Control the MCP4017 single 7-Bit I²C digital potentiometer with an Arduino.
I’m trying out some digital potentiometers for an application. This is a test of the MCP4017T-104E/LT (100kΩ rheostat version).
The MCP4017 acts as a rheostat - it sets the resistance between the Wiper and B pins, independent of VDD/VSS (i.e. the potentioneter is not grounded or tied to power).
Conclusion? Probably not the chip I’d choose for the job in mind. Key observations:
- does not support hardware I²C address bits (and so far I think there’s no way set the address over I²C)
- the 2.5mA current rating means it can probably only be used connected to a high impedance load, else it requires some form of buffer circuit.
- SC70 - dang that’s a small package! Managed to hand solder to a 2.54mm DIP adapter without too much trouble (with the aid of a magnifying glass)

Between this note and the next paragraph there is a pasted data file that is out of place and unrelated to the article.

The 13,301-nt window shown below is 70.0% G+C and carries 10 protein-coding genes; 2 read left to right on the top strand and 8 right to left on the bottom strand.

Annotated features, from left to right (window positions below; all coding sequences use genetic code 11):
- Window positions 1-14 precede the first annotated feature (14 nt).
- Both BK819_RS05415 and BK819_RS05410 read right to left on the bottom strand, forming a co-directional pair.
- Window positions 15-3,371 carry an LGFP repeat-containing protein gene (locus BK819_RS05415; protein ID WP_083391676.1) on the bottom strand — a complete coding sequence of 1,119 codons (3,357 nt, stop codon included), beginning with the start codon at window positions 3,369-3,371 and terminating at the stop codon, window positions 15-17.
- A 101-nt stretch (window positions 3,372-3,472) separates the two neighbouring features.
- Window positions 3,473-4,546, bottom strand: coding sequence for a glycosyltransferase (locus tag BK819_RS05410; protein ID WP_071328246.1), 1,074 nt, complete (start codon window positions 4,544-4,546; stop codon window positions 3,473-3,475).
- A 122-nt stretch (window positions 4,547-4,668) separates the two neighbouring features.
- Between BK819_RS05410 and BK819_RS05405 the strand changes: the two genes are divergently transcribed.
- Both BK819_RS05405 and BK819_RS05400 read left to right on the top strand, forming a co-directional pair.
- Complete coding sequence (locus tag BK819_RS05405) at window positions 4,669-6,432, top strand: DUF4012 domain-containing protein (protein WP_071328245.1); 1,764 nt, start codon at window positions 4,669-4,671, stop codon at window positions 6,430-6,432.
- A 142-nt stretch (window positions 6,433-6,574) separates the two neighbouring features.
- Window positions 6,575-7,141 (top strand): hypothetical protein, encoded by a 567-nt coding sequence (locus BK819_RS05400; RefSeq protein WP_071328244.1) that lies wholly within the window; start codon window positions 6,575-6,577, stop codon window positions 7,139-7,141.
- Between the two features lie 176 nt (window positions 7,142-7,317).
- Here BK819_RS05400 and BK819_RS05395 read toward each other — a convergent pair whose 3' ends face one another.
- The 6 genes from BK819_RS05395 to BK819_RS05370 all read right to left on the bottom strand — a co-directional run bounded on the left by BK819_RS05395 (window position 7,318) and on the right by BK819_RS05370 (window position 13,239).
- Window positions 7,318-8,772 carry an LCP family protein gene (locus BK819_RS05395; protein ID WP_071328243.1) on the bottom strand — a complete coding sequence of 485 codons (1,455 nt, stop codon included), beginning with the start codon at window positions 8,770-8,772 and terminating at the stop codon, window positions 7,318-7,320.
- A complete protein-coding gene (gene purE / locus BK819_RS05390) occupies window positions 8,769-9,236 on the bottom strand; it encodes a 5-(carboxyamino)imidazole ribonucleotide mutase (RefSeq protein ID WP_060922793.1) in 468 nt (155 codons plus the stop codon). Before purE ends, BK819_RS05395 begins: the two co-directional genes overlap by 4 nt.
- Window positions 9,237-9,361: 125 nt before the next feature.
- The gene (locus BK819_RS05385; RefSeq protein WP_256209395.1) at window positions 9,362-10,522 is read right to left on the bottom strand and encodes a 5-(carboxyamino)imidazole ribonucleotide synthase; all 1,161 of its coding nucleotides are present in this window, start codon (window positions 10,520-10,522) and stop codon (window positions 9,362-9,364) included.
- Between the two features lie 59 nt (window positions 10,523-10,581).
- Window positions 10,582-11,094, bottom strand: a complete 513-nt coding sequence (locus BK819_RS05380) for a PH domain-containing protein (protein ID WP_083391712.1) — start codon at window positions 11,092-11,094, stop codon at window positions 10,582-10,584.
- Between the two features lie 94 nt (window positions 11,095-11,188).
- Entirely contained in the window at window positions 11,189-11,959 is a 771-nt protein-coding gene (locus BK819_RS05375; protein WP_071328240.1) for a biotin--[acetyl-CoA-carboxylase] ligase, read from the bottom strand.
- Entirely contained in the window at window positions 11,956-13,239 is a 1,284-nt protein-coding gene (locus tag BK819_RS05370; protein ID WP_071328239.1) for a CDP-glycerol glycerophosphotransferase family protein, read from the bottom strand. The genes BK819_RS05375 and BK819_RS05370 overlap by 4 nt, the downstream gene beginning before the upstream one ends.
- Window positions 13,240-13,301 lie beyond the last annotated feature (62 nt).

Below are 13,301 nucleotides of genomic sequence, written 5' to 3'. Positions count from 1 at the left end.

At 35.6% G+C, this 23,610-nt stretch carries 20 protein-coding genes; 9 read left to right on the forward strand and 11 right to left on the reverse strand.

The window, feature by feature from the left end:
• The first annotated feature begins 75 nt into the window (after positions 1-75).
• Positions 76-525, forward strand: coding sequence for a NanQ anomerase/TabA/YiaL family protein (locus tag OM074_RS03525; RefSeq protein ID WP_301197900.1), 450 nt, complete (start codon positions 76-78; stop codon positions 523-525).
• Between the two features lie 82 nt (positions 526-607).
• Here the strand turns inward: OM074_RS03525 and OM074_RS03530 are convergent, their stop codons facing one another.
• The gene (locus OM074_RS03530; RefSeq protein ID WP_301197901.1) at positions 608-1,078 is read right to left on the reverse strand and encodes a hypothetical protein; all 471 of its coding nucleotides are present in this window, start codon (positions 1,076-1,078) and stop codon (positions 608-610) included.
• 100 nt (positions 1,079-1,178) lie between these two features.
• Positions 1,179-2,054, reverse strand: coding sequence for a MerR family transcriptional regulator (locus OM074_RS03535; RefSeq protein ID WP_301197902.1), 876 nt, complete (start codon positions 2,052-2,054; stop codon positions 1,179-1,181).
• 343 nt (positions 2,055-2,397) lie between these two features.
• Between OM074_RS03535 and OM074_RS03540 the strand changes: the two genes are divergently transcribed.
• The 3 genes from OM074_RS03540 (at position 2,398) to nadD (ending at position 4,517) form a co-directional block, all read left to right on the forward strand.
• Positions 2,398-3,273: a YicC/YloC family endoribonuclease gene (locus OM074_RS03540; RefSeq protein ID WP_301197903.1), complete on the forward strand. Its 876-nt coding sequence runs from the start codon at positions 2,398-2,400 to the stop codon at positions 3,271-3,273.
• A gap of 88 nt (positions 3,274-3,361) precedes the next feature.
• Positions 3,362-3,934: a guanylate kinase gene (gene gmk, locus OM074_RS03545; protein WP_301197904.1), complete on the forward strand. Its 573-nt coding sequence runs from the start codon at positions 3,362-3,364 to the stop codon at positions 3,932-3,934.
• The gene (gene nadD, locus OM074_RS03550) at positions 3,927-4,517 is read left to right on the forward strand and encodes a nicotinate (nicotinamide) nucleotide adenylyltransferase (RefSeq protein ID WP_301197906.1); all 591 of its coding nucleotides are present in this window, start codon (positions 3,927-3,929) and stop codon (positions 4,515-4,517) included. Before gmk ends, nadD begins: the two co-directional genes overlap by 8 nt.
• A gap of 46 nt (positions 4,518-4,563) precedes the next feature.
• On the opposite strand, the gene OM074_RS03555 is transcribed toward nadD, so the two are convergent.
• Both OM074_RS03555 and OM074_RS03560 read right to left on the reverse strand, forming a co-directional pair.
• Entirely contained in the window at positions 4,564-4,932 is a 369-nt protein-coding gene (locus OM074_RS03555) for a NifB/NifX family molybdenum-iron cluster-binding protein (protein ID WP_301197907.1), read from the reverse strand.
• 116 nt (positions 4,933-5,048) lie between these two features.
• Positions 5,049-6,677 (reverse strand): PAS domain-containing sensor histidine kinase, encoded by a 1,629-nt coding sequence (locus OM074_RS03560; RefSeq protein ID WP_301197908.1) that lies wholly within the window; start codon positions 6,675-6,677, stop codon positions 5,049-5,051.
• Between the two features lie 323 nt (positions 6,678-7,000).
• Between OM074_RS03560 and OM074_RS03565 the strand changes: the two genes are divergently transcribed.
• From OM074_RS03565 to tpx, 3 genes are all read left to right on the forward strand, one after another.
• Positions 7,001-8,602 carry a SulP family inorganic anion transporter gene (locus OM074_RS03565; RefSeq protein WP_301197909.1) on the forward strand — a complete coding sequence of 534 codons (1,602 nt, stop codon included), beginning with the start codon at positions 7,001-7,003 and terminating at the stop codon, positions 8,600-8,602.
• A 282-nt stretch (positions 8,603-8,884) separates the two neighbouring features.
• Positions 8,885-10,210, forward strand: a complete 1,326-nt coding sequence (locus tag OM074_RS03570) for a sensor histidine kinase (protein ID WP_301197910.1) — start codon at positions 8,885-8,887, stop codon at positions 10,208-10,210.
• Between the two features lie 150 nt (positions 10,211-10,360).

I²C Protocol Support
The MCP4017/18/19 come with a fixed bus address
0b0101111. So only one can be controlled on the same bus at the same time.
It has a very basic read/write I²C implementation, with no commands defined. Just read and write the wiper value.
|07Fh||Full Scale (W = A)|
|07Eh||- 040h W = N|
|03Fh||W = N (Mid Scale)|
|03Eh||- 001h W = N|
|000h||Zero Scale (W = B)|
Test Script and Performance
Measuring the actual resistance I see a full scale of 0Ω - 81.3kΩ (for the ‘100kΩ’’ chip). That is within spec - note the resistance rating of the chip is ±20%.
The MCP4017.ino sketch is a simple exercise of the chip. It steps from 0Ω to full scale with a 2µs delay between steps.
Note the trace looks logarithmic, but this is expected for a linear change in resistance, as I am measuring the resistance in a voltage divider - x/(x+10kΩ). The voltage divider is in the test circuit to avoid pumping more than the rated ±2.5 mA through the chip.